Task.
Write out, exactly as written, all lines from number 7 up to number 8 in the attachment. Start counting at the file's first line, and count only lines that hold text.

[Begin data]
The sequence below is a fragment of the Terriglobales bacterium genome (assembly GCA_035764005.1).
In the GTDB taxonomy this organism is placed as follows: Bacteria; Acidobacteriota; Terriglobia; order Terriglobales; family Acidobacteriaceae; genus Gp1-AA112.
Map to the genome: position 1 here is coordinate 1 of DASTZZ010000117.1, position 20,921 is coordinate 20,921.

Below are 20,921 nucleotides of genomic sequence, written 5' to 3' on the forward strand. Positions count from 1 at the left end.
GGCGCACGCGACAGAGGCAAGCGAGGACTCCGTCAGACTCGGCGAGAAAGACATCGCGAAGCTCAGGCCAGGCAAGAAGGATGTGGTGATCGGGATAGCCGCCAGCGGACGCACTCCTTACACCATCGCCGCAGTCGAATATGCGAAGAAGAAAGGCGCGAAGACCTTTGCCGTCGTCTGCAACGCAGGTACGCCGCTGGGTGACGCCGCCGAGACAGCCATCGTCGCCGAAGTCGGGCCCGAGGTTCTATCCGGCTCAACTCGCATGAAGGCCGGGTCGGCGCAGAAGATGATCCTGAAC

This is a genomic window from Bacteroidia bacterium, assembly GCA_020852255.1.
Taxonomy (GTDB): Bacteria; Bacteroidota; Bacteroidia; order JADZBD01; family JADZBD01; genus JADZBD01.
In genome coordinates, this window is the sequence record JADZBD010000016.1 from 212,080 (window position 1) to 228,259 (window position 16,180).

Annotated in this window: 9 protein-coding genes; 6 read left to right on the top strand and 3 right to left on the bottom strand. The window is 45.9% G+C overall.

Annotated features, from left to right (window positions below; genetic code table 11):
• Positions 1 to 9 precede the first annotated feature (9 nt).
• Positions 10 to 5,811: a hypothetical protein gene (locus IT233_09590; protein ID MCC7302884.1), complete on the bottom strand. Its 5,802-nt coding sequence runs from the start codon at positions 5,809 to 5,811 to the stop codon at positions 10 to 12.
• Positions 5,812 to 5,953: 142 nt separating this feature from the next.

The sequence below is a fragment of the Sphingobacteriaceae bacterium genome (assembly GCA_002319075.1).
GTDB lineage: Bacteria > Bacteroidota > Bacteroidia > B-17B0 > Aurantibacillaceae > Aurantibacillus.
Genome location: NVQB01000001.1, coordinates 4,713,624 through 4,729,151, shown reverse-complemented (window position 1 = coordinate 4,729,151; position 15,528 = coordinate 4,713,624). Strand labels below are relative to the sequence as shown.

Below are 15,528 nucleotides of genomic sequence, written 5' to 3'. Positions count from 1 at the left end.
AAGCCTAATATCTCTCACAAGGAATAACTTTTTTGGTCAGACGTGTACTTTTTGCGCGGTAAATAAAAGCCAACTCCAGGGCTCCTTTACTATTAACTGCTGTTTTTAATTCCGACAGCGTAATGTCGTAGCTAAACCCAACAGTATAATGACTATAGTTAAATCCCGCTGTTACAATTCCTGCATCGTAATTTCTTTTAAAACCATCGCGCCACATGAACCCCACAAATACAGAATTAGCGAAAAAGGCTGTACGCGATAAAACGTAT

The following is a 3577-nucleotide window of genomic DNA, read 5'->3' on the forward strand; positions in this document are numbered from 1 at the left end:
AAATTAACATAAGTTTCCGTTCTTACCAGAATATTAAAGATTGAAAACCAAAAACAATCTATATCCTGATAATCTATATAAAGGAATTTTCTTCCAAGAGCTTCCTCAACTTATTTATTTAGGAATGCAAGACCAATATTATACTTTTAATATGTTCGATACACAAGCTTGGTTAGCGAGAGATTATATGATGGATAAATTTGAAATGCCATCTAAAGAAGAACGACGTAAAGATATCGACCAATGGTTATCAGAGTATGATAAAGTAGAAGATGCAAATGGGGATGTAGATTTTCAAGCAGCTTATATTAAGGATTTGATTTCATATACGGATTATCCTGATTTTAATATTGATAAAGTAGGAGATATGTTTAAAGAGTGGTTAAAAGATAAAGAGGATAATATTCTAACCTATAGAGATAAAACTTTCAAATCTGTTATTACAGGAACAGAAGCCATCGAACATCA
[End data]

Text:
Taxonomy (GTDB): Bacteria; Bacteroidota; Bacteroidia; order JADZBD01; family JADZBD01; genus JADZBD01.
In genome coordinates, this window is the sequence record JADZBD010000016.1 from 212,080 (window position 1) to 228,259 (window position 16,180).